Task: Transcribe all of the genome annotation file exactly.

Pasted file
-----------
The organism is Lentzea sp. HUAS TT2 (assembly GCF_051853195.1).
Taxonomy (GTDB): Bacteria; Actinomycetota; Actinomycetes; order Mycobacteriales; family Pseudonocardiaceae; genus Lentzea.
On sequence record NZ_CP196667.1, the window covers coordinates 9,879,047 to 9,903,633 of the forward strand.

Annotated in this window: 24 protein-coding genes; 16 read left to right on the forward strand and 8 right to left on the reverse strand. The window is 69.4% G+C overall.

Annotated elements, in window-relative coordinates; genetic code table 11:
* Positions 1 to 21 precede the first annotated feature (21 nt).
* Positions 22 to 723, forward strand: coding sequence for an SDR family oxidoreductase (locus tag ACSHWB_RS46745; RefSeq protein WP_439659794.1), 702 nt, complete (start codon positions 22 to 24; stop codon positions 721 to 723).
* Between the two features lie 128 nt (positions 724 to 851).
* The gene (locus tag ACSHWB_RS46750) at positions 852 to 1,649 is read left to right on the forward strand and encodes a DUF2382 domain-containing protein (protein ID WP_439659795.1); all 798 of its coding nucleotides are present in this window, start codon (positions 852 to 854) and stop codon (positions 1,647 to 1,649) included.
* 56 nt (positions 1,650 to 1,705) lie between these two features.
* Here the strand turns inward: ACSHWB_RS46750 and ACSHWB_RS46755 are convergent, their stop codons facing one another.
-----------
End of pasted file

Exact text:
The organism is Lentzea sp. HUAS TT2 (assembly GCF_051853195.1).
Taxonomy (GTDB): Bacteria; Actinomycetota; Actinomycetes; order Mycobacteriales; family Pseudonocardiaceae; genus Lentzea.
On sequence record NZ_CP196667.1, the window covers coordinates 9,879,047 to 9,903,633 of the forward strand.

Annotated in this window: 24 protein-coding genes; 16 read left to right on the forward strand and 8 right to left on the reverse strand. The window is 69.4% G+C overall.

Annotated elements, in window-relative coordinates; genetic code table 11:
* Positions 1 to 21 precede the first annotated feature (21 nt).
* Positions 22 to 723, forward strand: coding sequence for an SDR family oxidoreductase (locus tag ACSHWB_RS46745; RefSeq protein WP_439659794.1), 702 nt, complete (start codon positions 22 to 24; stop codon positions 721 to 723).
* Between the two features lie 128 nt (positions 724 to 851).
* The gene (locus tag ACSHWB_RS46750) at positions 852 to 1,649 is read left to right on the forward strand and encodes a DUF2382 domain-containing protein (protein ID WP_439659795.1); all 798 of its coding nucleotides are present in this window, start codon (positions 852 to 854) and stop codon (positions 1,647 to 1,649) included.
* 56 nt (positions 1,650 to 1,705) lie between these two features.
* Here the strand turns inward: ACSHWB_RS46750 and ACSHWB_RS46755 are convergent, their stop codons facing one another.